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How simulated sunlight in the classroom helps learning

© Andreas Tischler/futurezone

Bright, cool light keeps you awake and allows you to concentrate on your work for longer. But it is not comfortable. A room flooded with orange light is much more comfortable – but it in turn makes you tired in the long run. Depending on the color or wavelength range, light can evoke different levels of alertness and well-being in us.

Lighting therefore plays a special role in schools. In principle, the lighting standard for interior lighting regulates how much light must be available in a classroom. Uniformity and color rendering are also regulated, so that red in the light also looks like red.

simulated sunlight

However, the general room climate can be further optimized and the learning behavior and attention of students can be improved, as a research group from the Aspern Smart City Research (ASCR) with Vienna Energy showed In the Volksschulen Ebreichsdorf, Guntramsdorf and Unterwalterdorf A new lighting system has been installed in Lower Austria, consisting of energy-efficient LED lights with so-called HCL Technik (“Human Centric Lighting”) best.

“The HCL lighting concept focuses on people. Luminaires have been used which produce high quality light. Illumination, uniformity, color rendering and color temperature are optimally selected,” says Elizabeth Teufelsbaueruse case manager in the research project”Demand oriented lighting“.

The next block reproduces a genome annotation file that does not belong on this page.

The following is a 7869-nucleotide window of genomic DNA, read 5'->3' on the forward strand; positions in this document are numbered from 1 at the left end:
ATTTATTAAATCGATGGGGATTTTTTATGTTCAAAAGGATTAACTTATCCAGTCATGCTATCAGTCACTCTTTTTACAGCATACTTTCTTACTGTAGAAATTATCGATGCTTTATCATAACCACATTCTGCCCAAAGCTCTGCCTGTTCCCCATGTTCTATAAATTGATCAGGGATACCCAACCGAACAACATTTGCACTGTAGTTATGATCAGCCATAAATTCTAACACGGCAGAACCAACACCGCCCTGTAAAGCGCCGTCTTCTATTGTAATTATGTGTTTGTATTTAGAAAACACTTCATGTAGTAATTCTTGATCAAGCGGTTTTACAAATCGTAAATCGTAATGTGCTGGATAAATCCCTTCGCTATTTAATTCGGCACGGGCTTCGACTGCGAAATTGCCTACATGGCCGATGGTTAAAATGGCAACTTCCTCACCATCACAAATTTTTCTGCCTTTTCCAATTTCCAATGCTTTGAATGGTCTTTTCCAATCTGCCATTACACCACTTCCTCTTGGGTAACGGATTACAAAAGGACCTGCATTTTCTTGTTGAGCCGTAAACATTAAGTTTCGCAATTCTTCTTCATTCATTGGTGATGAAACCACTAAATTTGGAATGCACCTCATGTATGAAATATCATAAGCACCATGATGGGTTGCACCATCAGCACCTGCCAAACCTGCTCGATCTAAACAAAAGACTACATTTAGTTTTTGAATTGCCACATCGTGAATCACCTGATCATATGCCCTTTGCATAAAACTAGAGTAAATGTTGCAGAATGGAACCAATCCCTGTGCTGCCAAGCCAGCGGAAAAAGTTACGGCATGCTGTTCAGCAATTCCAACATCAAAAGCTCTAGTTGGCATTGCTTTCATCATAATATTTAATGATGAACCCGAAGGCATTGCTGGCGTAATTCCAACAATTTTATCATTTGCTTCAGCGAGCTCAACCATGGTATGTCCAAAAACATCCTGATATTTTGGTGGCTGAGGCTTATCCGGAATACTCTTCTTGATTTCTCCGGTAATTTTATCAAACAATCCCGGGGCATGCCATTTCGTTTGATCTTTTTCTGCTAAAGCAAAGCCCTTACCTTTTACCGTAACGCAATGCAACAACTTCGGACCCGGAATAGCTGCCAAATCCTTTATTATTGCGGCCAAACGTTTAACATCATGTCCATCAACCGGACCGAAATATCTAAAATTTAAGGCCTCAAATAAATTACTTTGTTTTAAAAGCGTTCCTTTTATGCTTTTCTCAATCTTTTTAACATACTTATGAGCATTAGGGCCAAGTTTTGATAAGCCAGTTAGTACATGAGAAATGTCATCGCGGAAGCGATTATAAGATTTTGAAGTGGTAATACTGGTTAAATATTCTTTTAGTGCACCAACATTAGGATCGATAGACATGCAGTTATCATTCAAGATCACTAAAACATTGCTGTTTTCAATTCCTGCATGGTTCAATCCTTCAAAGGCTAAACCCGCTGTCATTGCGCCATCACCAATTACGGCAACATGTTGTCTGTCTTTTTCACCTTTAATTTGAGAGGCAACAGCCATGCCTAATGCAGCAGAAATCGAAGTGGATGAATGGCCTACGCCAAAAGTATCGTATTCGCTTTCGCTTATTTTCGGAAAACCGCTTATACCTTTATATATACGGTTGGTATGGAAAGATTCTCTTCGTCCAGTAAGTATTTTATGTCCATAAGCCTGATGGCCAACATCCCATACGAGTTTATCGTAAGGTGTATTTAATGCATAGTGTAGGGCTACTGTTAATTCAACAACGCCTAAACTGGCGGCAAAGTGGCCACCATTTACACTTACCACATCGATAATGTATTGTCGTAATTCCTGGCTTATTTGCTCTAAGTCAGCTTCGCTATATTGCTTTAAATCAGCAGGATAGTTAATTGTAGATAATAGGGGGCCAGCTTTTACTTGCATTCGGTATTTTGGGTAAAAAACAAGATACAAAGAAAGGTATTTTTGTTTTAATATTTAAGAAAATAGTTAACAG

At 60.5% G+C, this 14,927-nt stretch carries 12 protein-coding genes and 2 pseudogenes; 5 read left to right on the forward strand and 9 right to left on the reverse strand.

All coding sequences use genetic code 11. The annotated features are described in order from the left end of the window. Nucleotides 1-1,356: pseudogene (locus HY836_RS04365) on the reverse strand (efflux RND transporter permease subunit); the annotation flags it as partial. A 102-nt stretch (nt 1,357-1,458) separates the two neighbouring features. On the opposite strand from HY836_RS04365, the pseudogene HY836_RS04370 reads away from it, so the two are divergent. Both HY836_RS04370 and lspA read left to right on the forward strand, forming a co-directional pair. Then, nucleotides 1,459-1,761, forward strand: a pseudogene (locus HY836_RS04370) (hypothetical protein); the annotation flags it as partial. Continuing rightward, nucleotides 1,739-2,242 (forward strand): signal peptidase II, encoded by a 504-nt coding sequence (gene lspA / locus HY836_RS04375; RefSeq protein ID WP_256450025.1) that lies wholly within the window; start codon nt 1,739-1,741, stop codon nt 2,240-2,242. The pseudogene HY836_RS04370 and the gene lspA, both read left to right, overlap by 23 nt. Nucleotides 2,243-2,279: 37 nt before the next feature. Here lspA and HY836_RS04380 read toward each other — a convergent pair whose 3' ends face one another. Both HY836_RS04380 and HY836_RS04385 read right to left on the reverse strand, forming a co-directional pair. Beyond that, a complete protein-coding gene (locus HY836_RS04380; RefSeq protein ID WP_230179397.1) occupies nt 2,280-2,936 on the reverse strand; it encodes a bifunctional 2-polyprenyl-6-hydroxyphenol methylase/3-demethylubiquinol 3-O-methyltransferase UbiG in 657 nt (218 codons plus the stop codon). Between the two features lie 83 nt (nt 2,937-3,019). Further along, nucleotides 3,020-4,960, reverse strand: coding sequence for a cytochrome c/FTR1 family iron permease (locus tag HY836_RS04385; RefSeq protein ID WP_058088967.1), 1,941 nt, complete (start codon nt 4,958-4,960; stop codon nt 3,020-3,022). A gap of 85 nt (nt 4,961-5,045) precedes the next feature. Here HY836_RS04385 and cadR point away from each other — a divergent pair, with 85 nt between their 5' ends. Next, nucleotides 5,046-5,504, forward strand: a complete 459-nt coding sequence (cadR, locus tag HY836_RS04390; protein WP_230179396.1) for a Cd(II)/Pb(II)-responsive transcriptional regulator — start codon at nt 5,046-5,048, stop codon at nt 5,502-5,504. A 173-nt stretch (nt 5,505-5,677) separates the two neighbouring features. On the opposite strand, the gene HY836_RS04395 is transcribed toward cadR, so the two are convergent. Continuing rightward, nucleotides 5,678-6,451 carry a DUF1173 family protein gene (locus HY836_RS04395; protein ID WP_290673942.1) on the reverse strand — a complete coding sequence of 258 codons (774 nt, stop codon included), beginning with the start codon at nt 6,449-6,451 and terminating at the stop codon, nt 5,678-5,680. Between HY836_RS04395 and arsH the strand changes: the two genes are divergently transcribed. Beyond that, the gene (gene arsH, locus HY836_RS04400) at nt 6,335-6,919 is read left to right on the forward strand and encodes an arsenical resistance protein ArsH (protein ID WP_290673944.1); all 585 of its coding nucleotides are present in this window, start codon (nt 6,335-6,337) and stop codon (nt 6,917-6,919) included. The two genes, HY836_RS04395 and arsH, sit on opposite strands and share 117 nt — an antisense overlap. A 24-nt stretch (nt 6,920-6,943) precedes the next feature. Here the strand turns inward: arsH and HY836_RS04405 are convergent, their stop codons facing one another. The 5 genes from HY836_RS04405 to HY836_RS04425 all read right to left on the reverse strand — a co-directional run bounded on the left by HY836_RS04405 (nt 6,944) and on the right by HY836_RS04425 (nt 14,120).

The special feature: this is achieved through daylight control and programming natural sunlight imitated

The study showed that simulated sunlight made young students feel more alert in class

Biorhythm supported

The lighting automatically adapts to the course of the day and therefore supports the biorhythm of the students. In addition to simulating natural sunlight, the system also offers other functions, such as attentive work, that teachers can use for a short time. “For example, if there is an exam, the teacher switches from the normal course of daylight to active work. Then I have higher lighting or a colder light so that the children are supported in their concentration,” says Teufelsbauer.

In addition, a lighting option has been installed for relaxed work. This is suitable, for example, when a class wants to reflect on the day in a circle of chairs. “Then dim light shines with less brightness.”

Various sensors

In addition to the lights, the installed system also consists of different ones sensors. They measure temperature, movement, volume, humidity and carbon dioxide levels in the classroom. “The CO2 indicator was very popular among the teachers. They saw from a light that they had to ventilate again, for example when the light was red”. The parameters measured with the sensors will continue to be evaluated.

Elisabeth Teufelsbauer, Use Case Manager of the project